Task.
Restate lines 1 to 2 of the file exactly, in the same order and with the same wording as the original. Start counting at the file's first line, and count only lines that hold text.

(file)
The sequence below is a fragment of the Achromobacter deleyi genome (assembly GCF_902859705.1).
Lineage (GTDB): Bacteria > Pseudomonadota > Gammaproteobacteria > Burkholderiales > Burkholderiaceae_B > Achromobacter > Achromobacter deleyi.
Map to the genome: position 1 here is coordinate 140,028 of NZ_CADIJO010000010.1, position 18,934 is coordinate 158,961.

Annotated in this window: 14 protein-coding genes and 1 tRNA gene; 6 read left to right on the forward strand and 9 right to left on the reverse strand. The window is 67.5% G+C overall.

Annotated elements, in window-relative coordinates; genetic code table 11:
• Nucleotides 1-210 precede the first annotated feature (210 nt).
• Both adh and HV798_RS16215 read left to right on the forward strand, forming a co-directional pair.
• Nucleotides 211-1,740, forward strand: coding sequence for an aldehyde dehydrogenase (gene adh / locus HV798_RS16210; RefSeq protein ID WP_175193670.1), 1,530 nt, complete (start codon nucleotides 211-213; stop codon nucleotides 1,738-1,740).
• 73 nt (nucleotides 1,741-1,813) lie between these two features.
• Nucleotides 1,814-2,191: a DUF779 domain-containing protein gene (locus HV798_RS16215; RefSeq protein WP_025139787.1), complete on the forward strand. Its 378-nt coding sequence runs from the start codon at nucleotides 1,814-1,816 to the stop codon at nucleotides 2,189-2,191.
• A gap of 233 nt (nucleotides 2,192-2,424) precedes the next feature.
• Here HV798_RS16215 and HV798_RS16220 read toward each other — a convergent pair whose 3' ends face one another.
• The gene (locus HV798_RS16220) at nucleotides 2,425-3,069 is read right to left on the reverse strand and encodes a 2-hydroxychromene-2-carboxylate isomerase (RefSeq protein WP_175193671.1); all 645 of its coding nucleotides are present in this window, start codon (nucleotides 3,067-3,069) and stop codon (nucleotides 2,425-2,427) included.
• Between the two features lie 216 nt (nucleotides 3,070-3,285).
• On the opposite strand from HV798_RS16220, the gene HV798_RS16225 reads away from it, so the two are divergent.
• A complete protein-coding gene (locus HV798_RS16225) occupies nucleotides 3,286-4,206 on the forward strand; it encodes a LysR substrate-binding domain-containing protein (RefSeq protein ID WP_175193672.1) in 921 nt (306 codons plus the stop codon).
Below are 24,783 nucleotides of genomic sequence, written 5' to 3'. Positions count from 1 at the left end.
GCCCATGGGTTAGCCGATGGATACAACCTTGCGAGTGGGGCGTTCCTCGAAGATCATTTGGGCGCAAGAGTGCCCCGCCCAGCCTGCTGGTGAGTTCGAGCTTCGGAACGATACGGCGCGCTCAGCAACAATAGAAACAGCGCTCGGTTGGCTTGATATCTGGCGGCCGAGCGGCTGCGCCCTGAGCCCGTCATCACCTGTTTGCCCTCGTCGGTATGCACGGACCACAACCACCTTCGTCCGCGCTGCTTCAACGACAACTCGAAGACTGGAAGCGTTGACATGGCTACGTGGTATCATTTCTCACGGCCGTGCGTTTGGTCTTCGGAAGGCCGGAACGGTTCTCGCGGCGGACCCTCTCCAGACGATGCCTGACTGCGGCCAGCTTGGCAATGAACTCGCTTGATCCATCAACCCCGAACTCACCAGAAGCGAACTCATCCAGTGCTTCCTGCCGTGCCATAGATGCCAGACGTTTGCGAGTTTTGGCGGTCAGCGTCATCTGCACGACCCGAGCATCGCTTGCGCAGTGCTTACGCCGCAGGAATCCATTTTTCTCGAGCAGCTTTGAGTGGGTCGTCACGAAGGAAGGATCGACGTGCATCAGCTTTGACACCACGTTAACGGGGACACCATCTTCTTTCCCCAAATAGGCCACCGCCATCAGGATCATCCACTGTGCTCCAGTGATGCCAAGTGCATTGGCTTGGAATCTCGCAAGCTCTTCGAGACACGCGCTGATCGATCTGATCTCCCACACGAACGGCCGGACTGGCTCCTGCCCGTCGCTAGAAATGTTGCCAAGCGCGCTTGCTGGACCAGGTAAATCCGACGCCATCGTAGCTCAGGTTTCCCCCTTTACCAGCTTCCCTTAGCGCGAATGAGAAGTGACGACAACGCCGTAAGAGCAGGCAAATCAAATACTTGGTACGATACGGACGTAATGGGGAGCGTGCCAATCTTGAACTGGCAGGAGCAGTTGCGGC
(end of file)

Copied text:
The sequence below is a fragment of the Achromobacter deleyi genome (assembly GCF_902859705.1).
Lineage (GTDB): Bacteria > Pseudomonadota > Gammaproteobacteria > Burkholderiales > Burkholderiaceae_B > Achromobacter > Achromobacter deleyi.